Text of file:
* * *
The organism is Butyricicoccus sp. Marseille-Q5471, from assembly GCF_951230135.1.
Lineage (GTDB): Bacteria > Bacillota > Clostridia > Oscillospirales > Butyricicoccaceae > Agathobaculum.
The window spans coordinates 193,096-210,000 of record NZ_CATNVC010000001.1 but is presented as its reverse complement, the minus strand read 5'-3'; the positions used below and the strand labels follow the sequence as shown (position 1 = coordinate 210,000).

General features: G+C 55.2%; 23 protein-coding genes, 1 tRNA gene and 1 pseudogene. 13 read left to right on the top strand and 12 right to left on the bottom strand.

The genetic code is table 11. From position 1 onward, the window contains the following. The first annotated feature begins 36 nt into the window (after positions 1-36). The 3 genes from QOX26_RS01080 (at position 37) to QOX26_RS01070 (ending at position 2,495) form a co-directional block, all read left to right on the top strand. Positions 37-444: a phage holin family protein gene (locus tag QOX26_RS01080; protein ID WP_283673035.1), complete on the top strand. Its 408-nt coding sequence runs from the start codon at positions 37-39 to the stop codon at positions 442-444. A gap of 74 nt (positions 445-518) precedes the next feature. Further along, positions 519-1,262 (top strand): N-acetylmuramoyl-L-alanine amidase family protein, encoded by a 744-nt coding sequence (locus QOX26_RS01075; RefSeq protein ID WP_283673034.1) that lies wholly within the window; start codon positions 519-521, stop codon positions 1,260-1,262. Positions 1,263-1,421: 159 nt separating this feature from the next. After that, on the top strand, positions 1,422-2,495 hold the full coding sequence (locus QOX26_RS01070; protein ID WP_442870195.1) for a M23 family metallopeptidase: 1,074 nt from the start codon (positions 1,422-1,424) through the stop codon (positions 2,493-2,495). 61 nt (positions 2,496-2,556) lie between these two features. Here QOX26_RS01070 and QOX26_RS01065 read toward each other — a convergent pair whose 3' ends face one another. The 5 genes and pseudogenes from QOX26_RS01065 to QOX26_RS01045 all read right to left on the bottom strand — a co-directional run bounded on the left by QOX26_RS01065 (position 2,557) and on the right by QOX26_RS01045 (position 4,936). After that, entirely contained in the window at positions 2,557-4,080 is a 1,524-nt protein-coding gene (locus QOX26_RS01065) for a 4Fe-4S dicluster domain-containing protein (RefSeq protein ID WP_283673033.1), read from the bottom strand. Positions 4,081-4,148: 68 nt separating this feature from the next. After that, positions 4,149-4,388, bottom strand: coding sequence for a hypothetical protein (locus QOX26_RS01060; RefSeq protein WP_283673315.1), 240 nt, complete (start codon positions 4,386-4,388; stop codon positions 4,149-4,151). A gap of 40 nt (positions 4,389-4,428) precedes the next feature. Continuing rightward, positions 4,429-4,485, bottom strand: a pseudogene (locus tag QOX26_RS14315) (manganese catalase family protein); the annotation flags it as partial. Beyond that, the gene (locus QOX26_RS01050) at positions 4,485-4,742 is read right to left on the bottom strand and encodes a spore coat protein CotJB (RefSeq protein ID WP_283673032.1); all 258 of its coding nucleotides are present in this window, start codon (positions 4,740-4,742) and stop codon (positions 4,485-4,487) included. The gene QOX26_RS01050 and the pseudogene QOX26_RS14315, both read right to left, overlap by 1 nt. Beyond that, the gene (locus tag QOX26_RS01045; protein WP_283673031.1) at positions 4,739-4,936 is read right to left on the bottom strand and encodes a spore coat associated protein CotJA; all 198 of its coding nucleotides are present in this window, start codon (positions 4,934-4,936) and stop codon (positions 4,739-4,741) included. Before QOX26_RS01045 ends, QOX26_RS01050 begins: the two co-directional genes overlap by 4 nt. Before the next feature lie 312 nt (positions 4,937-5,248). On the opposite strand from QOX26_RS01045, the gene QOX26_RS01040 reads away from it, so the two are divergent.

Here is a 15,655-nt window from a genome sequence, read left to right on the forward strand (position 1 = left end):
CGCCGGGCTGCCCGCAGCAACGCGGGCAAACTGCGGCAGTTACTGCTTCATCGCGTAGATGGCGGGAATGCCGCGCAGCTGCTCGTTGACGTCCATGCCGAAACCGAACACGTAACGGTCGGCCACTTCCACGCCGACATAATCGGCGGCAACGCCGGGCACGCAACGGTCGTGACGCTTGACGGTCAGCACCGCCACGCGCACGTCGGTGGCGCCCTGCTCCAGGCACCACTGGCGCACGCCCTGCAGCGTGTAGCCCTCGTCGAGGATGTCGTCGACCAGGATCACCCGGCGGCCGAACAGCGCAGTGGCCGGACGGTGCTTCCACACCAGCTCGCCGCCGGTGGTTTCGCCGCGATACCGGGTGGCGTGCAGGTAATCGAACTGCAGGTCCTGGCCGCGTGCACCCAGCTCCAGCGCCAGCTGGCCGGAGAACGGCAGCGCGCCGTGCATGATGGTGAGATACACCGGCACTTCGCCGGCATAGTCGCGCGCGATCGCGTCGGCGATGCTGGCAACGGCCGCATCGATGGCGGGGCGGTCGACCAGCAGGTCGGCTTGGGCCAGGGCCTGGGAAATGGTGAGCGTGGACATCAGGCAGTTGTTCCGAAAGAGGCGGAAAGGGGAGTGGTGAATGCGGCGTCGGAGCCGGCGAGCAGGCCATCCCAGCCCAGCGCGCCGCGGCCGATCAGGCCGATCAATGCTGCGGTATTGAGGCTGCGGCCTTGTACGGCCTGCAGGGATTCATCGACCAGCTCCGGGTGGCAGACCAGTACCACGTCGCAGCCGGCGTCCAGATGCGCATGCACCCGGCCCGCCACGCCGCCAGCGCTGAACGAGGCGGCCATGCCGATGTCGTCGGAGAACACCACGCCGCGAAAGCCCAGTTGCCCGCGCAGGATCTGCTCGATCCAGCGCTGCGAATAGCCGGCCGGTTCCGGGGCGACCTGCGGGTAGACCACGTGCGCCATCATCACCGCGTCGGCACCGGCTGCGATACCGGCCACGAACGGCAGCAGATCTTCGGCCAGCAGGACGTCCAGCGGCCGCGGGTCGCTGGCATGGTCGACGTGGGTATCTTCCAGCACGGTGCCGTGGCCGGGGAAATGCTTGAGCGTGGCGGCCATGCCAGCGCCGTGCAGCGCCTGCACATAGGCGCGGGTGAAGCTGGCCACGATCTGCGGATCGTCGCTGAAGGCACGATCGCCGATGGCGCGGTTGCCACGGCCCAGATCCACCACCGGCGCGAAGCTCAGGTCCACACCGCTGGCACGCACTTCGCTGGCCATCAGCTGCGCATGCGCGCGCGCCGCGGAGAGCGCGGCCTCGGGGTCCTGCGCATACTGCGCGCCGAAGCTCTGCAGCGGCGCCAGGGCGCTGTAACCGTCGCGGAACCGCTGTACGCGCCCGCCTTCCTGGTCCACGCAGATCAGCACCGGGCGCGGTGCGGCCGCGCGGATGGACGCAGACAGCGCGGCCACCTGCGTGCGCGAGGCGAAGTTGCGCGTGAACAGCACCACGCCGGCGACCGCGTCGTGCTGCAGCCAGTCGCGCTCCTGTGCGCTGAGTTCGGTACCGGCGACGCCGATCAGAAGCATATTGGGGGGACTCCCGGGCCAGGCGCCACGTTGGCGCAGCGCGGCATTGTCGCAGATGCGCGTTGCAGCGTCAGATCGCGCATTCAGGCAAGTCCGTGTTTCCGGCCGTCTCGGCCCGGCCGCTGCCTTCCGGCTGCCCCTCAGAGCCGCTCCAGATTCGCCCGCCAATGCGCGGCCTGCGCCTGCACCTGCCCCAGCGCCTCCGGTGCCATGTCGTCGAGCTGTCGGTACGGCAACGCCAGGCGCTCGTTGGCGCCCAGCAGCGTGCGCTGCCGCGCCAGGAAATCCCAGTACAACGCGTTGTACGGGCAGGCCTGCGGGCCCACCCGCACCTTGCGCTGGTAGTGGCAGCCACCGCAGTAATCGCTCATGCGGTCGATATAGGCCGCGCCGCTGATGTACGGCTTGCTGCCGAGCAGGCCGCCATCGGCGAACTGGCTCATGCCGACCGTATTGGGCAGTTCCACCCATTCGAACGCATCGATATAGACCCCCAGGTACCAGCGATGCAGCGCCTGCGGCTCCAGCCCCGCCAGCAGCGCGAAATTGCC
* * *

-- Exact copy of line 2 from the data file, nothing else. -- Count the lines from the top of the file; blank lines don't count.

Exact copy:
Lineage (GTDB): Bacteria > Bacillota > Clostridia > Oscillospirales > Butyricicoccaceae > Agathobaculum.